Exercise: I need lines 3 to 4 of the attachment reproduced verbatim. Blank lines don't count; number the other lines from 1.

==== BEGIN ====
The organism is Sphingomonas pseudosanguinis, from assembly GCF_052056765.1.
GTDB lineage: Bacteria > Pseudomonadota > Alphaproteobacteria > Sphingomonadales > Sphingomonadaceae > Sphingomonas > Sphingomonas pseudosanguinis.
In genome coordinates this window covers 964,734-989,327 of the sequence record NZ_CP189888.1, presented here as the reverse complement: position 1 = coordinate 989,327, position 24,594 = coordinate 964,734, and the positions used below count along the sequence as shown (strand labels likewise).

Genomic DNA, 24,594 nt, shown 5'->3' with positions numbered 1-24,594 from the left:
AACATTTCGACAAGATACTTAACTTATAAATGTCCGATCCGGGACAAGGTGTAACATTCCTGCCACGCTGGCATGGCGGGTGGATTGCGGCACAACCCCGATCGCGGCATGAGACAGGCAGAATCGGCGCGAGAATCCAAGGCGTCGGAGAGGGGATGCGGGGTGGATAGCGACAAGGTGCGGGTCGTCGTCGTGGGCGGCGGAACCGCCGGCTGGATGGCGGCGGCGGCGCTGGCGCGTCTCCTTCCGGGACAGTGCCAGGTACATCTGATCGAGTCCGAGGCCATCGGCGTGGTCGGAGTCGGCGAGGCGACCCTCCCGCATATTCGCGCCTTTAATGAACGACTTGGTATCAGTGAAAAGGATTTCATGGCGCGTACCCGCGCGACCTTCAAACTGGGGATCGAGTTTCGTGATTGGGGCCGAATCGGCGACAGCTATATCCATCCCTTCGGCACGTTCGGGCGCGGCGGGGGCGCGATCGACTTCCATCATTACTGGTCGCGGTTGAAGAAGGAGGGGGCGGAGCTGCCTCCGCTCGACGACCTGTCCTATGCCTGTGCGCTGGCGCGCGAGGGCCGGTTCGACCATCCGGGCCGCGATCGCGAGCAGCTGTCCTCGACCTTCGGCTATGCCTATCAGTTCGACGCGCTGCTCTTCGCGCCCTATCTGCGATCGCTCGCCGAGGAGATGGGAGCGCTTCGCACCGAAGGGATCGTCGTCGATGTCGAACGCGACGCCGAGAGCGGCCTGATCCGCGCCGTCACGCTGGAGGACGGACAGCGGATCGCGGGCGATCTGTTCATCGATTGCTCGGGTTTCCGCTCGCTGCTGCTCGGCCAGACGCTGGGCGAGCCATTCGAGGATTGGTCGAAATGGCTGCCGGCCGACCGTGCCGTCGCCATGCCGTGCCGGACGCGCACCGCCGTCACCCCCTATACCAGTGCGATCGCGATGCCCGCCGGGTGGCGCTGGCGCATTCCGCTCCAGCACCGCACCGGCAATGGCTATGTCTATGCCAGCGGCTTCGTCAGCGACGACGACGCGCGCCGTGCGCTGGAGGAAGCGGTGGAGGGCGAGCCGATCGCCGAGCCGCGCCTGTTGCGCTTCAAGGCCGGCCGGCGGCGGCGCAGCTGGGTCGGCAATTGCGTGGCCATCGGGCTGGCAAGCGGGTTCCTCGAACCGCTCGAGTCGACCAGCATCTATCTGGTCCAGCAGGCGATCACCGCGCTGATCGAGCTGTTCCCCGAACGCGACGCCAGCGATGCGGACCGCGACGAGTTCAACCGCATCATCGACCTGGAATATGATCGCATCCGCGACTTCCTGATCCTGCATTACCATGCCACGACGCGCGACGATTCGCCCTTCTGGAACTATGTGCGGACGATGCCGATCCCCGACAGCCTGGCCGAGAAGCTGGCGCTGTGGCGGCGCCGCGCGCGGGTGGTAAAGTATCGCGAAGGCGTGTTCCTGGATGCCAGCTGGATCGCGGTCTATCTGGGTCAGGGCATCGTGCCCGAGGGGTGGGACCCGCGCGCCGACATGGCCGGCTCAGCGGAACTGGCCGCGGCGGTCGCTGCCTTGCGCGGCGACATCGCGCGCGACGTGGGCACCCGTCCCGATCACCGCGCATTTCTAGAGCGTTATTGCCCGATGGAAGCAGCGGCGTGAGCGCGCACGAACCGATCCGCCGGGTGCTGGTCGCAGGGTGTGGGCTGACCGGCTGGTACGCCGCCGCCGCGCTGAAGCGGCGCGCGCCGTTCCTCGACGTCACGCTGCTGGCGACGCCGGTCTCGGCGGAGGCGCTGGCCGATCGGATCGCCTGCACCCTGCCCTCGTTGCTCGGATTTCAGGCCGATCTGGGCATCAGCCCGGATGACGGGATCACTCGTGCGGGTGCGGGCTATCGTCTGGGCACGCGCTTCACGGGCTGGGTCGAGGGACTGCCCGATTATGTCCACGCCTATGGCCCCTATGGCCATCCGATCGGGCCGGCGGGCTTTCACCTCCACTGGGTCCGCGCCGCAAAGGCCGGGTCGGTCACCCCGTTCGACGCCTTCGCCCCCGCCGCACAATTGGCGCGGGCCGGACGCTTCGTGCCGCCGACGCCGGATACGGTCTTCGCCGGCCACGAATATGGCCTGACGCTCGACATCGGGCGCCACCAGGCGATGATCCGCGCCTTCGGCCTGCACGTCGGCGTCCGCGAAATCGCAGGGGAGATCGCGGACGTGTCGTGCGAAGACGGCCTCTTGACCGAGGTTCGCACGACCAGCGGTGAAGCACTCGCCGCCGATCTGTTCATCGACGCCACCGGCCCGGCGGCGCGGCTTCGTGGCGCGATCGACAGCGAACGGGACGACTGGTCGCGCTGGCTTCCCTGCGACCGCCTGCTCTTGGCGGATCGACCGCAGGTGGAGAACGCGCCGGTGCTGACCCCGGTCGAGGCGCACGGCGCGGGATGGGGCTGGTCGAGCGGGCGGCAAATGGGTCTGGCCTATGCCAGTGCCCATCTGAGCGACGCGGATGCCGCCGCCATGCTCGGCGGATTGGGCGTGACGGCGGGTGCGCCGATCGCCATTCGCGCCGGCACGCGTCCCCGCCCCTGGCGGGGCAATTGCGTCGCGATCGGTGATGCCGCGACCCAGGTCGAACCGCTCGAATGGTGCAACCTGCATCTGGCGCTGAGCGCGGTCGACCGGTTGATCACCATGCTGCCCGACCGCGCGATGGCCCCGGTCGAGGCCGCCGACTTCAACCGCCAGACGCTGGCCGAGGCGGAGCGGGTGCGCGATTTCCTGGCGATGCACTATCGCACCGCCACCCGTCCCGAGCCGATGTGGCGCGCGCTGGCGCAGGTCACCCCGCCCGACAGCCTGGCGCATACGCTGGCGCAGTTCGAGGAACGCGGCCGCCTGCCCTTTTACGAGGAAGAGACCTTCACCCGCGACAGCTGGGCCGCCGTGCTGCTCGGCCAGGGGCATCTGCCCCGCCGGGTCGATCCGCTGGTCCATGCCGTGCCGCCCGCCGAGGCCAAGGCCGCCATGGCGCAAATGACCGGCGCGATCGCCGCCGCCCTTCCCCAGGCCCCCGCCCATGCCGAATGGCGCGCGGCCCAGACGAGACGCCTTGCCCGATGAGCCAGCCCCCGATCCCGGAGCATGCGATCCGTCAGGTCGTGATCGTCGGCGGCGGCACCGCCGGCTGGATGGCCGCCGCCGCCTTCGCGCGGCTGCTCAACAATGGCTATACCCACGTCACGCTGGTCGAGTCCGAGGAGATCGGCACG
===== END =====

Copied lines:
In genome coordinates this window covers 964,734-989,327 of the sequence record NZ_CP189888.1, presented here as the reverse complement: position 1 = coordinate 989,327, position 24,594 = coordinate 964,734, and the positions used below count along the sequence as shown (strand labels likewise).

Genomic DNA, 24,594 nt, shown 5'->3' with positions numbered 1-24,594 from the left: